Between 2017 and 2019, with the research carried out in Baja California, the team obtained data that showed the commercialisation of a variety of species under the common name of dogfish, which also exceeded the legal limits in the average concentration of mercury. They also discovered that often mako sharks are sold under the misleading titles of ‘white fish’ or ‘fish and chips’.

Spain ranks first in the European Union in shark fishing. It is consumed and exported, but the consumption status of the mako shark and the blue shark are those that worry the Nakawe Project most. They plan to spend the three years 2020-2023 focused on reducing the number of supermarkets that are selling these species in Spain.

“We want to carry out a project very similar to the one in Mexico, where research allows us to know from their DNA, where they are fished from, what is really being sold, how much mercury they have, where and how it is being distributing to generate an impact campaign so that citizens decide not to buy blue shark, blue shark, shortfin mako or mako for ecological and health reasons.” 

Regina believes that the solution won’t only be found in international politics or research, but that there must also be a change in consumption, values and education. She does see a positive change in the shift in fishing to more adult species that are not threatened. The plan now is to focus on reaching more places and more more species (like marlins or cetaceans) and solutions.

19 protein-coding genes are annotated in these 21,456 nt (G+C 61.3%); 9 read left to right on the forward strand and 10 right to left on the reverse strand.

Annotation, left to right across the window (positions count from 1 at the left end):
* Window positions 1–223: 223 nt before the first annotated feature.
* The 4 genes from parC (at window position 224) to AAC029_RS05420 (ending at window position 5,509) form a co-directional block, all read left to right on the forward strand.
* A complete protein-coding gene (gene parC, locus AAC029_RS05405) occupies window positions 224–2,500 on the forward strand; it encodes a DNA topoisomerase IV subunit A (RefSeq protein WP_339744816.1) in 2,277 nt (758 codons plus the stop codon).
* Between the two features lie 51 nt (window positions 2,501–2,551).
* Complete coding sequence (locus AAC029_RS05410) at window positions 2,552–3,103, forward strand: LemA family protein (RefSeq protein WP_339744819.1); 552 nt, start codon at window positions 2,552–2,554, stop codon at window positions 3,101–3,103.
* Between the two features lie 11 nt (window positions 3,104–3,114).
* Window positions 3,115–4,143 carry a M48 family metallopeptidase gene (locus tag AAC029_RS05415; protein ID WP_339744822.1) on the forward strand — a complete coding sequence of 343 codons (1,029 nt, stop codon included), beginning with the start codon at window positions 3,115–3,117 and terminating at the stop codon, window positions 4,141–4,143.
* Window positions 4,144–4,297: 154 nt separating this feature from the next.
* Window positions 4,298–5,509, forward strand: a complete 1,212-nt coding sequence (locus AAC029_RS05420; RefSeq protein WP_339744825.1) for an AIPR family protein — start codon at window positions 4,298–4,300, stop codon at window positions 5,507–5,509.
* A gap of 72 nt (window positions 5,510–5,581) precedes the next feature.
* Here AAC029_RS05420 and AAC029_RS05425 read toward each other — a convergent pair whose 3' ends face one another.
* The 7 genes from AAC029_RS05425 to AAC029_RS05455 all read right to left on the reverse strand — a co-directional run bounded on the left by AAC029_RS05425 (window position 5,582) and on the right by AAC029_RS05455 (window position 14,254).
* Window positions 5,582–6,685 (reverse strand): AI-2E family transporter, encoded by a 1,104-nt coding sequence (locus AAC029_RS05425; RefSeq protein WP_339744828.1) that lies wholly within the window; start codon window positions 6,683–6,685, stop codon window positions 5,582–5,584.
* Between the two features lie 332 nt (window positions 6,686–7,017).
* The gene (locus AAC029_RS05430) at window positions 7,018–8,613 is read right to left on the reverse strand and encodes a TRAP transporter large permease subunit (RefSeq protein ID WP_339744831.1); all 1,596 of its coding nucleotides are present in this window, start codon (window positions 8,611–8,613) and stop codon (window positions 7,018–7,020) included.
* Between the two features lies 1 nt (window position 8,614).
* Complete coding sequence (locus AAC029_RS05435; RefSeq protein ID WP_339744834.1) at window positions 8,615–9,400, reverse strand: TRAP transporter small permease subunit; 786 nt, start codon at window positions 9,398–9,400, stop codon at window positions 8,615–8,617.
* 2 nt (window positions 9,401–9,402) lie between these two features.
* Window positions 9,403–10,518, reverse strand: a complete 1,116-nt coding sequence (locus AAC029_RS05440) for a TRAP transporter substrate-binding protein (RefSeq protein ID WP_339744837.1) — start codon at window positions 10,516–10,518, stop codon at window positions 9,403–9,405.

With the conservation campaign and documentary Game Over Fishing, (directed by Regina, featuring leading ocean biologist Sylvia Earle and with the producers of Blue Planet and Planet Earth),  the Nakawe Project aims to stop the unsustainable, unmanaged harvesting of shark species all over the world.

The Nakawe Project also offers sea safaris: Nakawe Experiences support the blue economy and awareness, because what greater impact than swimming among these species in the deep sea? 

“One of the most incredible moments that Mother Nature and the universe have given me was to freedive in a school of mackerel, while marlin and sea lions were eating. Each of the species respected their turn to eat, sharing the ocean with you – and giving you permission to be a spectator. It is the ocean in all its intensity. You can see the food chain as they share a bait ball that is moving at super fast speeds and the teamwork of the sardines, which are protected in a ball formation.

“The marlin also has the ability to change colour. When they get excited hunting they change their skin colour in a second to black and electric blue stripes. It’s one of the most beautiful things I have seen in nature. I came out of the water crying, not believing what I had just experienced.

“Swimming makes you feel part of the sea. It makes you see that there is so much that we do not know and how the sea gives us more sensations, so that we continue protecting, knowing, exploring, loving and inspiring more people. ”

AtlasAction: Support Nakawe Project here and follow Nakawe Project on Instagram to stay up to date with all their projects and initiatives.

Submitted by

Caitlin O'Rorke, Content creator, Atlas of the Future (03 June 2020)

Project leader

Regina Domingo

Results from research carried out in Baja California

Photo: David Valencia

Photo: David Sarradell

Creative Commons License